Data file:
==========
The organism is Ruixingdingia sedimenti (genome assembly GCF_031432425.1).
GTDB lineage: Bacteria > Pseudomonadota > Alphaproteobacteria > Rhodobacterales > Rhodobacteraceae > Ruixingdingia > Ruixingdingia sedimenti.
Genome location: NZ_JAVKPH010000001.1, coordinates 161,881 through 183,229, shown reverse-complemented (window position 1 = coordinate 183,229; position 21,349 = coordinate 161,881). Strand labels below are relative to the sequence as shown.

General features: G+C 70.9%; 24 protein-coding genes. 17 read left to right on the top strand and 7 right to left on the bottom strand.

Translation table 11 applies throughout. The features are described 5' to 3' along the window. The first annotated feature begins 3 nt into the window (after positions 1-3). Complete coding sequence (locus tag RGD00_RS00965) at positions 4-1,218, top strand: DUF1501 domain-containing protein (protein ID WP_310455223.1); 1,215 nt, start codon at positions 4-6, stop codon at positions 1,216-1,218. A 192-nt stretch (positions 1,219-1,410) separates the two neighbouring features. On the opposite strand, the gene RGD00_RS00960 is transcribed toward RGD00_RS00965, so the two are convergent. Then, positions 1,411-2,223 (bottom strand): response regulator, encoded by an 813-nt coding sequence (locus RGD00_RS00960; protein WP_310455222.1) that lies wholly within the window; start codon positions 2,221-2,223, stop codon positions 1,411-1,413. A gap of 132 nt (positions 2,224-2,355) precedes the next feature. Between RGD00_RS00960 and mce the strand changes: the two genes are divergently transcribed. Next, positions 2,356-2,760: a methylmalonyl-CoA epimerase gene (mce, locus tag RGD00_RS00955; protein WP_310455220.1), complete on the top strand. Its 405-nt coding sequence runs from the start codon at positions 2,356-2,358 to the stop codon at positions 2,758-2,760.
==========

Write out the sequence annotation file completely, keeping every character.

The organism is Ruixingdingia sedimenti (genome assembly GCF_031432425.1).
GTDB lineage: Bacteria > Pseudomonadota > Alphaproteobacteria > Rhodobacterales > Rhodobacteraceae > Ruixingdingia > Ruixingdingia sedimenti.
Genome location: NZ_JAVKPH010000001.1, coordinates 161,881 through 183,229, shown reverse-complemented (window position 1 = coordinate 183,229; position 21,349 = coordinate 161,881). Strand labels below are relative to the sequence as shown.

General features: G+C 70.9%; 24 protein-coding genes. 17 read left to right on the top strand and 7 right to left on the bottom strand.

Translation table 11 applies throughout. The features are described 5' to 3' along the window. The first annotated feature begins 3 nt into the window (after positions 1-3). Complete coding sequence (locus tag RGD00_RS00965) at positions 4-1,218, top strand: DUF1501 domain-containing protein (protein ID WP_310455223.1); 1,215 nt, start codon at positions 4-6, stop codon at positions 1,216-1,218. A 192-nt stretch (positions 1,219-1,410) separates the two neighbouring features. On the opposite strand, the gene RGD00_RS00960 is transcribed toward RGD00_RS00965, so the two are convergent. Then, positions 1,411-2,223 (bottom strand): response regulator, encoded by an 813-nt coding sequence (locus RGD00_RS00960; protein WP_310455222.1) that lies wholly within the window; start codon positions 2,221-2,223, stop codon positions 1,411-1,413. A gap of 132 nt (positions 2,224-2,355) precedes the next feature. Between RGD00_RS00960 and mce the strand changes: the two genes are divergently transcribed. Next, positions 2,356-2,760: a methylmalonyl-CoA epimerase gene (mce, locus tag RGD00_RS00955; protein WP_310455220.1), complete on the top strand. Its 405-nt coding sequence runs from the start codon at positions 2,356-2,358 to the stop codon at positions 2,758-2,760.